4. Stacey says

    I laughed at that comment too because i do it ALL the time! Im actually freaking out this morning about palpatations but now i feel better! Thanks paul!!!

  5. Ros says

    I very much feel that panic is a psychosomatic event meaning that it involves the body as well as the conscious and unconscious mind. I can actually feel the stress hormones running through my body and my brain and I am so restless. I know that a nighttime panic attack is not far away. I see it as a release valve. It’s like the body cannot hold on to that stress anymore and lets it out in the form of a panic attack with its release of hormones and chemicals. I do not have conscious control of those stress hormones. Once the panic attack has started, all I can do is to sit up and stay as calm as I can and wait for my heart to stop furiously beating. Having said that, panic attacks are frigtening, there is no doubt about that.

  6. Janet says

    I know what it is like to be anxious all the time. I’m anxious all day and all night with palpitation my chest feels tight and I am tired of being like this. Stressed out all the time can’t stop worrying about everything I need help I see a doctor and I try counseling and nothing work. I just don’t want to feel like this anymore. If anyone knows a way to help me please contact me at fearjanet@msn.com.

  7. aidab says

    Im 35 years old male and started getting anxiety attacks 3mths ago,I taught i was taking a heart attack, got 2 ecg tests xray bloods and a stress test and they were all clear,the attacks are like build up of heat that goes through you and a your waiting for something bad to happen to you, its like as if you being told someone close to you is dead and also get these feelings in both sides of my body like pains not sore annoying and frightening i get them even without the anxiety attacks,my GP said it was anxiety and prescribed me with (ROCHE) Lexotan 1.5mg tabs 2 a day, even though it could happen during the day i hate nighttime its all i think about,how much longer will this go on for i dont want to be stuck on these tablets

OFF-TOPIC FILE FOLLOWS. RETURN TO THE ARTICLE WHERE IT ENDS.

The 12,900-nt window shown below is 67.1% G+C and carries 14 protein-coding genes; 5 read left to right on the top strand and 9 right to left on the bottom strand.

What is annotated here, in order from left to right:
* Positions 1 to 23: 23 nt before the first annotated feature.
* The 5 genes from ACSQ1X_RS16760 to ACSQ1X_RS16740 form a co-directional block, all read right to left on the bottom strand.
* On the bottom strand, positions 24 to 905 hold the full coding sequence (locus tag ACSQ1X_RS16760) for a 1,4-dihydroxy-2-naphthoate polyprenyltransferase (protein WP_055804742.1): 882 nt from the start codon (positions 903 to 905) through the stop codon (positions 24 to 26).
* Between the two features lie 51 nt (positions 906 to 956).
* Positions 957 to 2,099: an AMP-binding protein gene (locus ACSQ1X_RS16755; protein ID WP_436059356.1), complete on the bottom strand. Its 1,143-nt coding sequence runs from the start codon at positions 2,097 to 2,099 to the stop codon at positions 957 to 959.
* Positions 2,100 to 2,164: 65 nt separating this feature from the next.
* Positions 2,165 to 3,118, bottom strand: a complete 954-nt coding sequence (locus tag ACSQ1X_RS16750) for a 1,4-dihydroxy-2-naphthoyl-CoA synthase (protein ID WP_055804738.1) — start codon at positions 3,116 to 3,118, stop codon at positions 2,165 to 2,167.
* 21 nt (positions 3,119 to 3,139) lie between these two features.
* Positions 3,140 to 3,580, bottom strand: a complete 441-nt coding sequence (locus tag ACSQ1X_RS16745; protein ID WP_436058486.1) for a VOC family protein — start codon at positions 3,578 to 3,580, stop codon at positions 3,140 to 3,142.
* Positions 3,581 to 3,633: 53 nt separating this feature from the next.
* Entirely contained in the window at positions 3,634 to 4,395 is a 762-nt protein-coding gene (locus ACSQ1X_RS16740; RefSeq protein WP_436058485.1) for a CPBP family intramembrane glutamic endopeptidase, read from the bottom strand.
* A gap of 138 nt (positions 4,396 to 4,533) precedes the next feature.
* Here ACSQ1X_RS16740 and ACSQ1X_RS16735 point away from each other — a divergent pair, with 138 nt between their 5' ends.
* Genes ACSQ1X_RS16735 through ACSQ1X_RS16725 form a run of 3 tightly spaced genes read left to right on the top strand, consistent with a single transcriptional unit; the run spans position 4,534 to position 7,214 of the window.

8. Jennifer says

    My worst habit is when the anxiety starts at night, I start to try to find reasons as to why I’m anxious … start to think of every bad thing I’ve ever done or crazy thing I’m capable of … then after reading this, I realized that I can just choose to “not think” and relax, watch a movie, read, or sleep or pray.

    I still struggle with differentiating MY thoughts vs irrational thoughts and with getting myself to stop, but it’s gotten so much better.

  9. says

    so true! I’m just learning this now. I used to sit up in my bed and breathe..meditate until it calmed down, and went back to sleep. Eventually I noticed that most of the time, my heart wasn’t actually racing, it was more like my SENSITIVITY went up to make me notice my heart.

    I would take my pulse, and it would be “normal” 72-80bpm. That’s not palpitations! I’d just lay back down.

    It took me a couple months to get to that point, but I’m glad I’m here.

    aidab-don’t worry, I was just at your stage back in Oct-Nov. Keep reading this blog and take to a social worker if you have to

    Realize and REALLY TELL YOURSELF you’re going to be ok. The pills should help with the feelings, but its up to YOU to calm yourself and Not panic when those feelings hit. I went thru the same thing only LAST MONTH

  10. says

    I noticed that my anxiety spikes in the early morning during which time i get more negative thoughts and i feel a little antsy. When that happens it takes me a while to get back to sleep but i never gave in to it. I let the thoughts pass by, without trying to control them, while reminding myself that it is just the anxiety and that i should not let them affect me. Over time, i have been getting less of it and have been sleeping much better.

  11. alma vanessa zapatero says

    does difficulty of breathing or “not know to breathe” sign of anxiety? how can i overcome it?